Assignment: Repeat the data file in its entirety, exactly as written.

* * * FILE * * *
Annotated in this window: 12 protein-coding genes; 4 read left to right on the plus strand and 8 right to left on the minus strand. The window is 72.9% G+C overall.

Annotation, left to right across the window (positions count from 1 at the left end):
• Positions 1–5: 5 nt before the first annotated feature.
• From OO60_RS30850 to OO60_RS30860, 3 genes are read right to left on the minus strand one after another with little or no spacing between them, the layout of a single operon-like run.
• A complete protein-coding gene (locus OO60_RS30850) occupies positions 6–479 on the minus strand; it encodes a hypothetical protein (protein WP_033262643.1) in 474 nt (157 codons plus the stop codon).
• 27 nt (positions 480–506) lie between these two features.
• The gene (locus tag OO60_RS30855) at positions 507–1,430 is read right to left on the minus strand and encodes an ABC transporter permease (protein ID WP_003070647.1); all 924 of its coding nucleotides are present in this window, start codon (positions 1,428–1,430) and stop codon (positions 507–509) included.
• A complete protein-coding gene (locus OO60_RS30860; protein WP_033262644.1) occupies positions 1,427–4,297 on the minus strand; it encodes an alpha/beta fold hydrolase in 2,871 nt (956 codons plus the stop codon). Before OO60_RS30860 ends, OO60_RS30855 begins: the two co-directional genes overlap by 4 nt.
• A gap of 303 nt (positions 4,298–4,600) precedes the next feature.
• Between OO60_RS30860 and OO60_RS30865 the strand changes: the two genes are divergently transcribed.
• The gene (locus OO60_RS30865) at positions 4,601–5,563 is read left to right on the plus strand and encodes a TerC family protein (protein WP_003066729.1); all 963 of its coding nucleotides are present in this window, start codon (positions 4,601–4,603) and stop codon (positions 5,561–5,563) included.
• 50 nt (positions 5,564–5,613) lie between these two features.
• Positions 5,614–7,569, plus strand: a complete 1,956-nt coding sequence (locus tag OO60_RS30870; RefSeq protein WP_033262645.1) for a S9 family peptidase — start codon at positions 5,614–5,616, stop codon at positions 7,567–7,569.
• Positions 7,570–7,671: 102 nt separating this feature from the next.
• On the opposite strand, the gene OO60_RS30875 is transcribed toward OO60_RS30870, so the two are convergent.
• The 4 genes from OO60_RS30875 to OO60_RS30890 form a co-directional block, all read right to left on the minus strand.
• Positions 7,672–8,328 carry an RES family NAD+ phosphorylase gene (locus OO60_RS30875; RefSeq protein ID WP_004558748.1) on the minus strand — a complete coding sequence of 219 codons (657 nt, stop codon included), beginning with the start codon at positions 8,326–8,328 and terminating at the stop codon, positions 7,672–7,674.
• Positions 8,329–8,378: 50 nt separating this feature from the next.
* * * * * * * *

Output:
Annotated in this window: 12 protein-coding genes; 4 read left to right on the plus strand and 8 right to left on the minus strand. The window is 72.9% G+C overall.

Annotation, left to right across the window (positions count from 1 at the left end):
• Positions 1–5: 5 nt before the first annotated feature.
• From OO60_RS30850 to OO60_RS30860, 3 genes are read right to left on the minus strand one after another with little or no spacing between them, the layout of a single operon-like run.
• A complete protein-coding gene (locus OO60_RS30850) occupies positions 6–479 on the minus strand; it encodes a hypothetical protein (protein WP_033262643.1) in 474 nt (157 codons plus the stop codon).
• 27 nt (positions 480–506) lie between these two features.
• The gene (locus tag OO60_RS30855) at positions 507–1,430 is read right to left on the minus strand and encodes an ABC transporter permease (protein ID WP_003070647.1); all 924 of its coding nucleotides are present in this window, start codon (positions 1,428–1,430) and stop codon (positions 507–509) included.
• A complete protein-coding gene (locus OO60_RS30860; protein WP_033262644.1) occupies positions 1,427–4,297 on the minus strand; it encodes an alpha/beta fold hydrolase in 2,871 nt (956 codons plus the stop codon). Before OO60_RS30860 ends, OO60_RS30855 begins: the two co-directional genes overlap by 4 nt.
• A gap of 303 nt (positions 4,298–4,600) precedes the next feature.
• Between OO60_RS30860 and OO60_RS30865 the strand changes: the two genes are divergently transcribed.
• The gene (locus OO60_RS30865) at positions 4,601–5,563 is read left to right on the plus strand and encodes a TerC family protein (protein WP_003066729.1); all 963 of its coding nucleotides are present in this window, start codon (positions 4,601–4,603) and stop codon (positions 5,561–5,563) included.
• 50 nt (positions 5,564–5,613) lie between these two features.
• Positions 5,614–7,569, plus strand: a complete 1,956-nt coding sequence (locus tag OO60_RS30870; RefSeq protein WP_033262645.1) for a S9 family peptidase — start codon at positions 5,614–5,616, stop codon at positions 7,567–7,569.
• Positions 7,570–7,671: 102 nt separating this feature from the next.
• On the opposite strand, the gene OO60_RS30875 is transcribed toward OO60_RS30870, so the two are convergent.
• The 4 genes from OO60_RS30875 to OO60_RS30890 form a co-directional block, all read right to left on the minus strand.
• Positions 7,672–8,328 carry an RES family NAD+ phosphorylase gene (locus OO60_RS30875; RefSeq protein ID WP_004558748.1) on the minus strand — a complete coding sequence of 219 codons (657 nt, stop codon included), beginning with the start codon at positions 8,326–8,328 and terminating at the stop codon, positions 7,672–7,674.
• Positions 8,329–8,378: 50 nt separating this feature from the next.